Pflueger arraignment set for Tuesday
Videoconference possible if he again can’t travel to Kauai
LIHU’E, Kaua’i — Retired auto dealer James Pflueger is scheduled to appear in criminal court here at 9 a.m. Tuesday in connection with the 2006 Kaloko dam tragedy that killed seven people on Kaua’i's north shore.
Pflueger was indicted Nov. 21 by a Kaua’i grand jury on seven counts of manslaughter and one count of reckless endangering. If convicted, he could be sentenced to up to 20 years in prison for each manslaughter charge.
Meanwhile, two civil lawsuits over the Kaloko dam break have been postponed. A wrongful death lawsuit set to begin Feb. 2 is now scheduled to start Sept. 7, and a property damage suit set for September has been moved to 2010.
State Attorney General Mark Bennett, who is prosecuting the criminal case, alleges that Pflueger filled the dam’s spillway with dirt, erasing its function as an emergency exit for water when the reservoir is too full.
An estimated 400 million gallons of water burst out of the dam and rushed downhill on March 14, 2006, after 42 days of rain. The rush of water killed seven people, damaged property and forced the closure of part of Kuhio Highway.
Pflueger has denied that he altered the dam or caused it to be altered. One of his attorneys, William McCorriston, has said Pflueger has been unfairly targeted, and that responsibility for the dam’s condition rests with the state agency that oversees dam safety and with the previous owner of the dam.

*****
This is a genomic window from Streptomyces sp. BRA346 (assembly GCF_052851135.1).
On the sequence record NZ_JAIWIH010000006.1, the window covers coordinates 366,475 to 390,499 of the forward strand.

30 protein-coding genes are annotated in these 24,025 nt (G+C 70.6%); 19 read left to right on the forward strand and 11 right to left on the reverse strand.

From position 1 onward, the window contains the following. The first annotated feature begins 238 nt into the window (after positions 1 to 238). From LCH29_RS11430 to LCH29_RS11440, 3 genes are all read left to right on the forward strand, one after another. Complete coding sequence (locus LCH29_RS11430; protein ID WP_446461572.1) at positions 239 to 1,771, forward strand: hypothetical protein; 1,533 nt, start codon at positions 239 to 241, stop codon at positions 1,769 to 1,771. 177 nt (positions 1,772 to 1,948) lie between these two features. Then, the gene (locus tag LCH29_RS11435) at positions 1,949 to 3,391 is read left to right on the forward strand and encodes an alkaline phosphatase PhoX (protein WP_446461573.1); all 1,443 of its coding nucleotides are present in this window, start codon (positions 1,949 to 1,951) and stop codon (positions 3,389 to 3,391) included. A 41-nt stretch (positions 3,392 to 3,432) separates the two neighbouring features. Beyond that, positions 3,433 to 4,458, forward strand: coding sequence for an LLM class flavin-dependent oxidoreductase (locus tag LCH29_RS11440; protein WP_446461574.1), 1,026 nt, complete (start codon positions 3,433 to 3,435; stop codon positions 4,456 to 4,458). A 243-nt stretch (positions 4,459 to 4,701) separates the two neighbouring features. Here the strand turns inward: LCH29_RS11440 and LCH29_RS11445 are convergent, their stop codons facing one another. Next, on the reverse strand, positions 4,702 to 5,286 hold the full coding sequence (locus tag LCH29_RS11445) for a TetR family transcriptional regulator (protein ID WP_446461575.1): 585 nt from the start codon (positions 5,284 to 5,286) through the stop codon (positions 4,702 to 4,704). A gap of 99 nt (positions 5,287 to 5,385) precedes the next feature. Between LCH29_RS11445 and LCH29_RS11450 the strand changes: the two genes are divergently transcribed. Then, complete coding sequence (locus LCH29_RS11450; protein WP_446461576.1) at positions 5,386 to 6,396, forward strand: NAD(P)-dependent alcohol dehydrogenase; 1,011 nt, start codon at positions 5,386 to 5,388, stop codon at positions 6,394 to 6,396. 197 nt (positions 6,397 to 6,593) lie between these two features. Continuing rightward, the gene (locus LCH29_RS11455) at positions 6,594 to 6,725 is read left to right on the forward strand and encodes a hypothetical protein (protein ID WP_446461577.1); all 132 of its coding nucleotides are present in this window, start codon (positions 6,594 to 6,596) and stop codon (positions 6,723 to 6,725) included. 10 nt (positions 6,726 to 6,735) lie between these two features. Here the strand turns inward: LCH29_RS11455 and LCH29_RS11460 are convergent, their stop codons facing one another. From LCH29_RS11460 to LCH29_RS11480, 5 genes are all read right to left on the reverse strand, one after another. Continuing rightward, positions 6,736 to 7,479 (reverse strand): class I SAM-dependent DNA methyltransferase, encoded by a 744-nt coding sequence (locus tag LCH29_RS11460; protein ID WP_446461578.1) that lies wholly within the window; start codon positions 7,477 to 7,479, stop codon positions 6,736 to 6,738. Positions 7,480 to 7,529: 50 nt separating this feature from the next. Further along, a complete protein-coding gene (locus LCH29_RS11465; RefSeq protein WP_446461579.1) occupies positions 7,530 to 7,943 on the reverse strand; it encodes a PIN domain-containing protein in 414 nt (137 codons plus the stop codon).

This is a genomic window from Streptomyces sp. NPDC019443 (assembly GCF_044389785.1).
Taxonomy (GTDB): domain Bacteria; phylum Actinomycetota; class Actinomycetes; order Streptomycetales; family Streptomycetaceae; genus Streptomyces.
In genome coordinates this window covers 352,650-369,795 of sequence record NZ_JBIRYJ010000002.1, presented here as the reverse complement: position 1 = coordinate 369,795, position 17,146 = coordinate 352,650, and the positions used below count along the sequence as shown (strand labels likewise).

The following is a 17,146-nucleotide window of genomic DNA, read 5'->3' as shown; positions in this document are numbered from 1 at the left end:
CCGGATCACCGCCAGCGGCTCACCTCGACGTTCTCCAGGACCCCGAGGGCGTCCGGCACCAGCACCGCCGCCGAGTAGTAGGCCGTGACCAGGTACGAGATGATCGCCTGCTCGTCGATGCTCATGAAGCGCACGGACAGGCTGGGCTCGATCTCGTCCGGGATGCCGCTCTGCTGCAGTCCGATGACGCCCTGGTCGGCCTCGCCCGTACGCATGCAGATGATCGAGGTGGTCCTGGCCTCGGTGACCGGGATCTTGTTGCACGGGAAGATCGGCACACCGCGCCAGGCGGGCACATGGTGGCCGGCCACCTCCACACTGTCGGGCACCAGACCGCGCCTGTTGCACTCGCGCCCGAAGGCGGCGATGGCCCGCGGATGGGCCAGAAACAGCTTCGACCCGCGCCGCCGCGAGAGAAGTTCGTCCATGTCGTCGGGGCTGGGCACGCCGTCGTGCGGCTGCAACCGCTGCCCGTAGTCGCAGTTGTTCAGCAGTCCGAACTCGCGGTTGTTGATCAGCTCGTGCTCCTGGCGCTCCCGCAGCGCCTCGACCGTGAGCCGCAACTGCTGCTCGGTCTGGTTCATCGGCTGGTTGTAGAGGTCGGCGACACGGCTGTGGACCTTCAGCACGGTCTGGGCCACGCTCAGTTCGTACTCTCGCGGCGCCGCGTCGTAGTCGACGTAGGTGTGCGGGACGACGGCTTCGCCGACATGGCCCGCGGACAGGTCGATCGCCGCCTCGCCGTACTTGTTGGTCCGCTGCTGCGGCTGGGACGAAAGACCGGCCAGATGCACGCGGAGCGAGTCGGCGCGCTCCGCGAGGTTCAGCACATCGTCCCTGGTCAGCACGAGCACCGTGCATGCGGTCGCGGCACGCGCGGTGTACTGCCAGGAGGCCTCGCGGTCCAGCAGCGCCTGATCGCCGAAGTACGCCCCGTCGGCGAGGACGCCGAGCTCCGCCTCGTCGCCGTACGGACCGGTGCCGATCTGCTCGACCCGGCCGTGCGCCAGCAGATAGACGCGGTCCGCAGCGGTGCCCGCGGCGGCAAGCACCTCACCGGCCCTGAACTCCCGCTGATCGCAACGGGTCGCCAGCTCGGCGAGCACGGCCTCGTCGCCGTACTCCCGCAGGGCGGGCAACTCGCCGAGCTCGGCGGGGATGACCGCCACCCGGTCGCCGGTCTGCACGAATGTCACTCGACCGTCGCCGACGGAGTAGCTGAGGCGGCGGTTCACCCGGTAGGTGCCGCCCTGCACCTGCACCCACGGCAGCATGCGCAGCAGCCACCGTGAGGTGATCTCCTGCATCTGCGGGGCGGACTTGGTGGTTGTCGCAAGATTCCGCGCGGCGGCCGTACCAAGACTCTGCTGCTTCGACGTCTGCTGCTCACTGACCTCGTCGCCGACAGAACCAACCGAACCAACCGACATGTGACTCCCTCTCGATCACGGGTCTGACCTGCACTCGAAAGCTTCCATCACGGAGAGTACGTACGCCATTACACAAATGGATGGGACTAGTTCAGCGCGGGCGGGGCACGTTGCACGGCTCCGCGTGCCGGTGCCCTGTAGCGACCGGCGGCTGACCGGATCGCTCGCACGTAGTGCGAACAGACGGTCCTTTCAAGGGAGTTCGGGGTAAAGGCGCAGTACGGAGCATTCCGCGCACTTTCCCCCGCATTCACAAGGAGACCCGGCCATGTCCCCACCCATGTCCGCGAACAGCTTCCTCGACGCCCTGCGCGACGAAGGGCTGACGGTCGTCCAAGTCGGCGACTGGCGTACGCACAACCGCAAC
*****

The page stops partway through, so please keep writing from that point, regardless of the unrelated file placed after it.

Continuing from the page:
Pflueger’s arraignment on criminal charges was postponed from Dec. 2, after his attorneys said Pflueger, 82, was too ill to make the trip to Kaua’i for court.
If Pflueger’s doctor won’t allow him to travel this time, his attorneys will ask that he appear in Kaua’i court via videoconferencing, said David Minkin, another of his attorneys.
Pflueger underwent heart surgery in August and has had follow-up surgery because of complications.
He has been free on a $71,000 bond posted by Duane “Dog the Bounty Hunter” Chapman since his indictment.
The wrongful death civil lawsuit filed by families of those killed in the dam breach has been postponed to enable another round of mediation.
According to court documents, mediation attempts must conclude by the end of March and results reported to Judge Kathleen Watanabe. Attorneys on both sides would not comment on the mediation process, which is private.
A second civil lawsuit regarding property damage will go to trial in 2010, unless mediation resolves it.
Defendants in the two civil lawsuits include: Pflueger and his companies; an adjacent landowner, the Mary N. Lucas Trust; former dam owner C. Brewer and Co. and related companies; irrigation managers Kilauea Irrigation Co. and Thomas Hitch; the state of Hawai’i, whose Department of Land and Natural Resources has oversight of dam safety; and Kaua’i County, which has oversight of earthwork permits.
A 2007 investigative report by attorney and engineer Robert Godbey concluded that landowners, the state and the county all bear some of the blame for the disaster.